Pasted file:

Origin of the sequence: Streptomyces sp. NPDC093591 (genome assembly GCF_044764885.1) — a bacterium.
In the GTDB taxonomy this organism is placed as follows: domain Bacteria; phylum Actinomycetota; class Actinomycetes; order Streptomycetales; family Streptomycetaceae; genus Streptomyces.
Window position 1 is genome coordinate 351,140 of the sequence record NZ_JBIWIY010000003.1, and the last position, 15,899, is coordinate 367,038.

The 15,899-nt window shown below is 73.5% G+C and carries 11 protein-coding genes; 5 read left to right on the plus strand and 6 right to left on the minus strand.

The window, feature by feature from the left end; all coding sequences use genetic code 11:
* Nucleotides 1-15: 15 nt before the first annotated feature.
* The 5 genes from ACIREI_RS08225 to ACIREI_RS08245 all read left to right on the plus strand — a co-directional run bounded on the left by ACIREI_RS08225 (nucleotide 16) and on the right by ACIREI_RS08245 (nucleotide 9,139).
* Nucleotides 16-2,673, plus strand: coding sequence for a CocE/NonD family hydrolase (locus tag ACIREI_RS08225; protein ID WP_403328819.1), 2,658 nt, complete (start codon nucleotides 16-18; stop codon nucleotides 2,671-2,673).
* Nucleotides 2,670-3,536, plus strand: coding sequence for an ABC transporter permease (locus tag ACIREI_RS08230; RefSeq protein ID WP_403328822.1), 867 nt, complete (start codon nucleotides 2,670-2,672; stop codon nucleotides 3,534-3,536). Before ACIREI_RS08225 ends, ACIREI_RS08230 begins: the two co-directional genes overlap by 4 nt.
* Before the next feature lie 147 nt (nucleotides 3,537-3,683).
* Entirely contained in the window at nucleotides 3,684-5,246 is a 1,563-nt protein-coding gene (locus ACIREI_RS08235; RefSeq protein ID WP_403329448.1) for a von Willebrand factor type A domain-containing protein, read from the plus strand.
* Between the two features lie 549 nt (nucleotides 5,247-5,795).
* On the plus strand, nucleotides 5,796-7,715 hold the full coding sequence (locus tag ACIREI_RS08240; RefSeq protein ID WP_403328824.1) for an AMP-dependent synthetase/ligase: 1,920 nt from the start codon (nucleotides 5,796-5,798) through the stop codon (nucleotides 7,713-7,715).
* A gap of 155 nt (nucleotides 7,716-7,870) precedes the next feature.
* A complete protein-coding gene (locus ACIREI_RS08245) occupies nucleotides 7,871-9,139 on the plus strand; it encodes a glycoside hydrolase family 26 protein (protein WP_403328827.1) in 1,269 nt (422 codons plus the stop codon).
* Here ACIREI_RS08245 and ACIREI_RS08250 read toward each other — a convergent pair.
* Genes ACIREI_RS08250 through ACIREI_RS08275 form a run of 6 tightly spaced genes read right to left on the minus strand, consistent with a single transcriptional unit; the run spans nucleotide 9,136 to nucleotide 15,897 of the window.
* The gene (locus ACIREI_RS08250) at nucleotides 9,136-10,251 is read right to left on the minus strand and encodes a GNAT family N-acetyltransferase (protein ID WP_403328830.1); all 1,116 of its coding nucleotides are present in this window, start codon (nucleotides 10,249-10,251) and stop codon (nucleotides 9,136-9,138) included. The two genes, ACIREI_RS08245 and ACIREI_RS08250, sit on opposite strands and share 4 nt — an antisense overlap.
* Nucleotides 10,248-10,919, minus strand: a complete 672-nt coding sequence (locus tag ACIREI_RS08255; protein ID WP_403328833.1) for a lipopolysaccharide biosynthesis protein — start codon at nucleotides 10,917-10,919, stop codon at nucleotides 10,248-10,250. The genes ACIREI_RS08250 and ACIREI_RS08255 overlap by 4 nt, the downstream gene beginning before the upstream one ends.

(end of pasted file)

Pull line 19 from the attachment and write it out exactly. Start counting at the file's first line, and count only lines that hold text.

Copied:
* Nucleotides 10,248-10,919, minus strand: a complete 672-nt coding sequence (locus tag ACIREI_RS08255; protein ID WP_403328833.1) for a lipopolysaccharide biosynthesis protein — start codon at nucleotides 10,917-10,919, stop codon at nucleotides 10,248-10,250. The genes ACIREI_RS08250 and ACIREI_RS08255 overlap by 4 nt, the downstream gene beginning before the upstream one ends.